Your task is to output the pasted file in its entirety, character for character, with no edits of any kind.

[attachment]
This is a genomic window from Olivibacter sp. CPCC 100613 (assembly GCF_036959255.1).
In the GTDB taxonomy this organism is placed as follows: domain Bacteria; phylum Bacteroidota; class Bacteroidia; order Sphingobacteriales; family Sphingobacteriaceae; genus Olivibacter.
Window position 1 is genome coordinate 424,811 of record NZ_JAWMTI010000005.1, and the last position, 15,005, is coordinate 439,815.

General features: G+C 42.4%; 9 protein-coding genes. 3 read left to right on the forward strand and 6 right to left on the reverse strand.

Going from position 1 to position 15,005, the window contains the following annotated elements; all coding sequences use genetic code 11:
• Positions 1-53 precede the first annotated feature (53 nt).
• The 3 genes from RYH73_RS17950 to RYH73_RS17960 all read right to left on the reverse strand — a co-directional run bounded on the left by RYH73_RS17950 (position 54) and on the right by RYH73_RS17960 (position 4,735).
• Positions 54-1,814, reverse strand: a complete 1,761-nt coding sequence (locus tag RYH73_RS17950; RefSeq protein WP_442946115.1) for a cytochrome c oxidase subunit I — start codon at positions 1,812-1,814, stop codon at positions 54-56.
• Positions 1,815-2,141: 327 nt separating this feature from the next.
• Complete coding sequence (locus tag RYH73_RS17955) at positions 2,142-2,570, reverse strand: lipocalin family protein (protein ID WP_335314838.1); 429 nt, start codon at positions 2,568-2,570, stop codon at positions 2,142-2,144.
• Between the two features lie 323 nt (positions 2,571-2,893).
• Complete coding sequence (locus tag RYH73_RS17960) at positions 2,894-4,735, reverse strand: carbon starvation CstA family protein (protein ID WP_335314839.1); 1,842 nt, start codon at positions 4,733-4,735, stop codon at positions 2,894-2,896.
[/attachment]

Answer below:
This is a genomic window from Olivibacter sp. CPCC 100613 (assembly GCF_036959255.1).
In the GTDB taxonomy this organism is placed as follows: domain Bacteria; phylum Bacteroidota; class Bacteroidia; order Sphingobacteriales; family Sphingobacteriaceae; genus Olivibacter.
Window position 1 is genome coordinate 424,811 of record NZ_JAWMTI010000005.1, and the last position, 15,005, is coordinate 439,815.

General features: G+C 42.4%; 9 protein-coding genes. 3 read left to right on the forward strand and 6 right to left on the reverse strand.

Going from position 1 to position 15,005, the window contains the following annotated elements; all coding sequences use genetic code 11:
• Positions 1-53 precede the first annotated feature (53 nt).
• The 3 genes from RYH73_RS17950 to RYH73_RS17960 all read right to left on the reverse strand — a co-directional run bounded on the left by RYH73_RS17950 (position 54) and on the right by RYH73_RS17960 (position 4,735).
• Positions 54-1,814, reverse strand: a complete 1,761-nt coding sequence (locus tag RYH73_RS17950; RefSeq protein WP_442946115.1) for a cytochrome c oxidase subunit I — start codon at positions 1,812-1,814, stop codon at positions 54-56.
• Positions 1,815-2,141: 327 nt separating this feature from the next.
• Complete coding sequence (locus tag RYH73_RS17955) at positions 2,142-2,570, reverse strand: lipocalin family protein (protein ID WP_335314838.1); 429 nt, start codon at positions 2,568-2,570, stop codon at positions 2,142-2,144.
• Between the two features lie 323 nt (positions 2,571-2,893).
• Complete coding sequence (locus tag RYH73_RS17960) at positions 2,894-4,735, reverse strand: carbon starvation CstA family protein (protein ID WP_335314839.1); 1,842 nt, start codon at positions 4,733-4,735, stop codon at positions 2,894-2,896.